34% staff turnover at White House

Working at the White House will always be high pressure and hard. This seems to be more so under Donald trump’s presidency, where there has been an unusually high staff turnover of 34%, and many positions remain vacant.

NY Times: A Whirlwind Envelops the White House, and the Revolving Door Spins

The doors at the White House have been swinging a lot lately. A deputy chief of staff moved on. A speechwriter resigned. The associate attorney general stepped down. The chief of staff offered to quit. And that was just Friday.

All of that came after the departure of Rob Porter, the White House staff secretary who cleared out his office last week amid accusations of spousal abuse. The White House had overlooked reported problems with his security clearance last year in part, officials said, because of a reluctance to lose yet another senior aide, particularly one seen as so professional and reliable.

An eventful week.

More than a year into his administration, President Trump is presiding over a staff in turmoil, one with a 34 percent turnover rate, higher than any White House in decades. He has struggled to fill openings, unwilling to hire Republicans he considers disloyal and unable to entice Republicans who consider him unstable. Those who do come to work for him often do not last long, burning out from a volatile, sometimes cutthroat environment exacerbated by tweets and subpoenas.

“We have vacancies on top of vacancies,” said Kathryn Dunn Tenpas, a senior fellow at the Brookings Institution who has studied White House turnover over the last six administrations. “You have initial vacancies, you have people who left in the first year and now you have people who are leaving in the second year.”

According to a report by Ms. Tenpas, Mr. Trump’s 34 percent turnover rate in his first year is more than three times as high as President Barack Obama’s in the same period and twice as high as President Ronald Reagan’s, which until now was the modern record-holder. Of 12 positions deemed most central to the president, only five are still filled by the same person as when Mr. Trump took office.

Mr. Trump is on his second press secretary, his second national security adviser and his third deputy national security adviser. Five different people have been named communications director or served in the job in an acting capacity. The president has parted ways with his chief strategist, health secretary, several deputy chiefs of staff and his original private legal team. He is on his second chief of staff — and some wonder whether a third may be in the offing soon.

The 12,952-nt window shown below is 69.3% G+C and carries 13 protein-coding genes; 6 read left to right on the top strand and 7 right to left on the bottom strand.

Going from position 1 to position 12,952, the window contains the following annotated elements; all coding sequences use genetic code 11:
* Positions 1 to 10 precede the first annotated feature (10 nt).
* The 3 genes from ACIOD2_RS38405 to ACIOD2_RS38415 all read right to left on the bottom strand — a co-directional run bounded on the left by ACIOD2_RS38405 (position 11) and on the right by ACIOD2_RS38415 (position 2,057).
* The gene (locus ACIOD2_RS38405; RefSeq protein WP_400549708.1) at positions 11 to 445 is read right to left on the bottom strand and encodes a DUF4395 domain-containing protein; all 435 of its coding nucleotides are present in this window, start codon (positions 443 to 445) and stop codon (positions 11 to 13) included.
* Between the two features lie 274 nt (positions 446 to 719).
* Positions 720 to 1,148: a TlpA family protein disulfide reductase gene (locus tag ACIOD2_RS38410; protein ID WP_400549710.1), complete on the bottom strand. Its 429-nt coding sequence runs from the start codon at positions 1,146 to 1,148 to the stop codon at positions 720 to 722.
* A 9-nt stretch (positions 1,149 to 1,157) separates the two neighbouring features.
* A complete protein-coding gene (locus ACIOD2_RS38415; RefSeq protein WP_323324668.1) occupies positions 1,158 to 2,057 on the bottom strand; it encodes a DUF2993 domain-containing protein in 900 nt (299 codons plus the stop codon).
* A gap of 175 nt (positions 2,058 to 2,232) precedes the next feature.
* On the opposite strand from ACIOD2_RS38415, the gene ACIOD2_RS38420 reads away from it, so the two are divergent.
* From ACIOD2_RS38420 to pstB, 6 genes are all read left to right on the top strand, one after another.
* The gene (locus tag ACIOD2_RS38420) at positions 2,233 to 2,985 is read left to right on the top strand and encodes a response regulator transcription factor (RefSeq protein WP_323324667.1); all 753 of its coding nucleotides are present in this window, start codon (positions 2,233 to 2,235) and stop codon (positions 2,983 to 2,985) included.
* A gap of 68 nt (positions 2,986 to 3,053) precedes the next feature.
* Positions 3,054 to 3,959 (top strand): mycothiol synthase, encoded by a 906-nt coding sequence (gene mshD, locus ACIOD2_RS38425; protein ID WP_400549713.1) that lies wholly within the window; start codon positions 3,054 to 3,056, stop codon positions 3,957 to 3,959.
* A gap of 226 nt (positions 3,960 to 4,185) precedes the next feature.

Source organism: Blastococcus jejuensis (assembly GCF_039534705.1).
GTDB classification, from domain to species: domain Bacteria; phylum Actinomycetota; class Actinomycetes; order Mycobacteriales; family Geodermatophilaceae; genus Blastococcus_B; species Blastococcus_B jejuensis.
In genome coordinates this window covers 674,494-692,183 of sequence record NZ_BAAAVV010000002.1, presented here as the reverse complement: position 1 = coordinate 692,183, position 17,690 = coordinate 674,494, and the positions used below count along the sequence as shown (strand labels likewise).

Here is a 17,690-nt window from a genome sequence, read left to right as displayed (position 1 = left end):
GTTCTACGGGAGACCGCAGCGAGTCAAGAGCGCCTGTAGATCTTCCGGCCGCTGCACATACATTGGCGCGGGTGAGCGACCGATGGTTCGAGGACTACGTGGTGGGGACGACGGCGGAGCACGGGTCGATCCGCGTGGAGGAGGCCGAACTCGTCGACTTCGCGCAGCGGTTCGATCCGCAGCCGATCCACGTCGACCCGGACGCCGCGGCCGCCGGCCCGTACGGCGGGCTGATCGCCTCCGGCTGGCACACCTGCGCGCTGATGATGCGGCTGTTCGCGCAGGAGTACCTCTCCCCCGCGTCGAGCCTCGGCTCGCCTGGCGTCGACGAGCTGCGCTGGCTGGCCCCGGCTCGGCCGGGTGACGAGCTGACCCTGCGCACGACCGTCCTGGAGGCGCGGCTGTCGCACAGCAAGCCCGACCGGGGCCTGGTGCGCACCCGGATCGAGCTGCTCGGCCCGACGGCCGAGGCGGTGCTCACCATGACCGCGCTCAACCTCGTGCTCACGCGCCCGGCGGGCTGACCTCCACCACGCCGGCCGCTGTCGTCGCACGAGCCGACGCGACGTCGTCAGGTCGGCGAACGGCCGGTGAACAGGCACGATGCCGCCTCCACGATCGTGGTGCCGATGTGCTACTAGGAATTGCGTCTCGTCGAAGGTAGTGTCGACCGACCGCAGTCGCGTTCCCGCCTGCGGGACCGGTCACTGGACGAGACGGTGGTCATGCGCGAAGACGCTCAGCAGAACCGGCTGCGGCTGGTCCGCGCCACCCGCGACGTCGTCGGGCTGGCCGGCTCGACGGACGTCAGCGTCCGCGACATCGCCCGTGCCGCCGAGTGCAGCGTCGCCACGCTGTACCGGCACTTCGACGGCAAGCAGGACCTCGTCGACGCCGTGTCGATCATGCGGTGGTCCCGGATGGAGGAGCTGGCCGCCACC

Some administration officials privately spend much of their time trying to figure out how to leave without looking disloyal or provoking an easily angered president. Others, like Secretary of State Rex W. Tillerson and Attorney General Jeff Sessions, stubbornly resist what seem like clear signals that they are no longer welcome.

It is a mixture of staff wanting to leave, and Trump wanting staff to leave.

Grueling in the best of times, an administration job now seems even less appealing to many potential recruits. Republican operatives said they worry not only about the pressure-cooker, soap-opera atmosphere and the danger of being drawn into the special counsel investigation of Russia’s election interference but also about hurting their careers after the White House.

“There isn’t a huge appetite from many Republicans on the outside to explore job opportunities in this administration,” said Ryan Williams, a former spokesman for Mitt Romney, the party’s 2012 presidential nominee. “While there are a lot of vacancies and usually a position in the White House is one of the most prestigious jobs in Washington, that’s just not the feeling with this administration, given the turmoil and the chaos.”

The ‘You’re Fired!” reputation of Trump probably doesn’t help.

The staff churn will make a difficult job harder, for the President, and for the staff that remain working for him.

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11 Comments

  1. Zedd

     /  February 14, 2018

    Im guessing the only ones who will ‘survive’ the Trump-era are those who either accept his rhetoric (Fantastic, wonderful, spectacular, tremendous, incredible, BEST event ever…) or just ‘YES Mr T.. whatever you say Mr T… let me get that for you Mr T’ & all the rest of his B-S :/ 😀